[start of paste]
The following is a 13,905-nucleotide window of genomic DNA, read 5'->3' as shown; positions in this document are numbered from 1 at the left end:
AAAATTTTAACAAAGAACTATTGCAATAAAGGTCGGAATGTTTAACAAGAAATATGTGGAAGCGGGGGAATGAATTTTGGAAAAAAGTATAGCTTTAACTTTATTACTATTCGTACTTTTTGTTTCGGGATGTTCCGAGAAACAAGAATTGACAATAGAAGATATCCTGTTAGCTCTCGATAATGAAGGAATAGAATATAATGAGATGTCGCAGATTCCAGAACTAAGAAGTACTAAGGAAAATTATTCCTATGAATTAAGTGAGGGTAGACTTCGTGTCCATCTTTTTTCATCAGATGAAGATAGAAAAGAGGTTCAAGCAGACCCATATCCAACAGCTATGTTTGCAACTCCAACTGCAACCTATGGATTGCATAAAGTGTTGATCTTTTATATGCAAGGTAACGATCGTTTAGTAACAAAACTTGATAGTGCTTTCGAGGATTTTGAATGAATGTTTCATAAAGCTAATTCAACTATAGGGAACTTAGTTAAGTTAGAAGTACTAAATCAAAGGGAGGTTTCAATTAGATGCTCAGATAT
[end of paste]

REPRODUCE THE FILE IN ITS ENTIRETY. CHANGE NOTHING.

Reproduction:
The following is a 13,905-nucleotide window of genomic DNA, read 5'->3' as shown; positions in this document are numbered from 1 at the left end:
AAAATTTTAACAAAGAACTATTGCAATAAAGGTCGGAATGTTTAACAAGAAATATGTGGAAGCGGGGGAATGAATTTTGGAAAAAAGTATAGCTTTAACTTTATTACTATTCGTACTTTTTGTTTCGGGATGTTCCGAGAAACAAGAATTGACAATAGAAGATATCCTGTTAGCTCTCGATAATGAAGGAATAGAATATAATGAGATGTCGCAGATTCCAGAACTAAGAAGTACTAAGGAAAATTATTCCTATGAATTAAGTGAGGGTAGACTTCGTGTCCATCTTTTTTCATCAGATGAAGATAGAAAAGAGGTTCAAGCAGACCCATATCCAACAGCTATGTTTGCAACTCCAACTGCAACCTATGGATTGCATAAAGTGTTGATCTTTTATATGCAAGGTAACGATCGTTTAGTAACAAAACTTGATAGTGCTTTCGAGGATTTTGAATGAATGTTTCATAAAGCTAATTCAACTATAGGGAACTTAGTTAAGTTAGAAGTACTAAATCAAAGGGAGGTTTCAATTAGATGCTCAGATAT